Ling also suggests when handling REO transactions that real estate professionals read the REO addendum carefully that lenders often add to the purchase contracts. Oftentimes, these addendums make buyers give up a lot of their rights, she notes.
source: Inman News
One buyer in Salem, Mass., two weeks before closing had a witch and warlock visit his three-story home to clang bells and spray holy water to cleanse the bad aura and break up the negative energy in the home. They poured kosher salt on doorways and raised iron swords at windows to keep evil spirits away.
"It's not entities or ghosts that we're dealing with anymore," Julie Belmont, who refers to herself as an intuitive, told The Wall Street Journal. "With foreclosures, a lot of it is energy imprints from past discussions, arguments, money problems. All of that is absorbed by the house."
Real estate pro Tamara Dorris in Sacramento, Calif., is a believer in feng shui for speeding up the sale of a property. For example, she placed a jade plant, which is believed to bring financial luck, in a designated “prosperity corner” in one home.
"Within two weeks, I had two offers," she says. "Most homes have at least one or two prosperity flaws. Foreclosed homes have five or six flaws."
source: Wall Street Journal
Working professionals tend to use their cars frequently. While staying accident-free may be one of your chief concerns when it comes to safety on the road, there's a new warning about hackers who may want to target your car.
McAfee, a security software provider, earlier this year issued a report that warns of a possible new danger lurking for vehicles coming from hackers who can tap into a number of connected autos, such as those using Bluetooth. McAfee warns that hackers could potentially gain access to any Bluetooth-connected device inside a car, such as a smartphone or tablet.
Recent studies also have demonstrated that hackers can gain access to the radio frequency identification (RFID) tags of newer cars that allow them to receive pressure data from small sensors inside the tires that can be used to track a vehicle. Also, McAfee notes that key safety components can be compromised remotely by hacker’s gaining access to a car’s electronics system using a system called CarShark.
Americans continue to fall prey to a growing number of real estate scams — most often rental scams — on free classified ad sites. Craigslist, in particular, has been a site that housing experts have warned visitors to beware of when it comes to real estate transactions.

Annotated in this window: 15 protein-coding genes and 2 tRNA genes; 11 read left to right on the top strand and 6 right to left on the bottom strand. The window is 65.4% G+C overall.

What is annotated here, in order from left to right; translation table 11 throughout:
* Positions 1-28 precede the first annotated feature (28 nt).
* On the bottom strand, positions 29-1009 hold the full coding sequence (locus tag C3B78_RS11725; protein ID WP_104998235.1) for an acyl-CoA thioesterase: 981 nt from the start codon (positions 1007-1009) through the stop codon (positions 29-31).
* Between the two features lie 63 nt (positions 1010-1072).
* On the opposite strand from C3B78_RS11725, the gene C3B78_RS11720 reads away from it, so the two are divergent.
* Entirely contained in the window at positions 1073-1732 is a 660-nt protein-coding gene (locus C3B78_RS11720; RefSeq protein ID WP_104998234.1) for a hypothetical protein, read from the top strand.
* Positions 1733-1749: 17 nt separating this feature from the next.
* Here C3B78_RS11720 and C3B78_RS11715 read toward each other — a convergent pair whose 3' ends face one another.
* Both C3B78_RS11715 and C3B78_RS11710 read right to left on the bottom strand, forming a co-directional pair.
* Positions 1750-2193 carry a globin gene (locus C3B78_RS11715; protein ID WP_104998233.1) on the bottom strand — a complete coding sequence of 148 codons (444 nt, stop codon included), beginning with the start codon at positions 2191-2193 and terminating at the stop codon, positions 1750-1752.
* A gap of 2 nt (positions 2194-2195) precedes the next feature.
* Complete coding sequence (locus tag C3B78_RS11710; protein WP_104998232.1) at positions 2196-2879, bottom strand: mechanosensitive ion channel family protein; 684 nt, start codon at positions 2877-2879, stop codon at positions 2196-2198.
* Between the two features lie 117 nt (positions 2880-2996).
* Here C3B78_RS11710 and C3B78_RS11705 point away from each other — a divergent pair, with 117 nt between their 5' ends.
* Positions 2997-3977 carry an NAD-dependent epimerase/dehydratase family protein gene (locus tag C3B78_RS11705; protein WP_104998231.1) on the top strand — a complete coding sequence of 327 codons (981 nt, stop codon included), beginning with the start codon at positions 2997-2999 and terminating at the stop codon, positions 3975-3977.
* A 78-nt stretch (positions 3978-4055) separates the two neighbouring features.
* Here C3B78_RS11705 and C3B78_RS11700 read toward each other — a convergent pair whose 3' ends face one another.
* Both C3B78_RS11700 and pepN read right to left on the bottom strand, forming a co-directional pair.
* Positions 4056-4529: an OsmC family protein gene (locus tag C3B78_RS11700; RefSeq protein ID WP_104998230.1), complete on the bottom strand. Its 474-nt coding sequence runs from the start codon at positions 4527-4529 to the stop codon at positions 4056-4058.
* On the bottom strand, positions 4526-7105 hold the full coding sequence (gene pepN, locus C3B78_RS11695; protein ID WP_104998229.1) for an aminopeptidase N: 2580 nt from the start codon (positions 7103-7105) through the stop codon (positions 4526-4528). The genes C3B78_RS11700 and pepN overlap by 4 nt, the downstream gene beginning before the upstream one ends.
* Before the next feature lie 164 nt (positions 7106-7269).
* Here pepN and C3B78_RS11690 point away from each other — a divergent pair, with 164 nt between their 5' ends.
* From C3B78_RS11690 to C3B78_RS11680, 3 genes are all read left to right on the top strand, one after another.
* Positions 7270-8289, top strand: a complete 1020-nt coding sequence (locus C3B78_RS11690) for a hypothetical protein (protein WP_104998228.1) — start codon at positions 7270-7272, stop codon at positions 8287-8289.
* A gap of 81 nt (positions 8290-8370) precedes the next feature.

In Lynchburg, Va., a couple responded to an ad to rent a vacant home in the area, wiring $1,000 to the so-called landlord who posted the ad. The couple received keys to the home and moved in, only later to have police arrive at their front doorstep. While the home actually was listed for rent, a “fake” landlord — who had no claim to the property — had reposted the ad on Craigslist.
Near Houston, TX., the Harris County Precinct 4 Constable’s office arrested three people accused of posting fake rental listings on Craigslist and then scamming unsuspecting renters out of thousands of dollars.
Ariel Sustaita, 23, along with her mother Flora Sustaita, 39, and husband Gabriel Jimenez, 20, were arrested and charged with Felony Theft. According to media reports, at least six families fell victim to these particular people due to this scam.
While all three are currently in custody, the Harris County Constable’s office would like to hear from anyone who might have dealt with any of these people or if you have had other similar scams involving your listings.
If you have any information that could assist the authorities, please contact Harris County Assistant Chief Deputy Mark Herman at 281-401-6231.
Janet Hart from the Better Business Bureau told AOL Real Estate that Craigslist real estate scams are particularly prevalent and online visitors need to be careful. One of the most common scams is selling and renting “fake” homes, she says. She advises renters or buyers in these real estate transactions not to wire transfer any money unless it is to a reputable organization. Housing experts also suggest a simple online search may help avoid others from being duped: If the home appears elsewhere on the Internet for sale or rent and it’s from someone else, this should serve as a red flag.
source: AOL Real Estate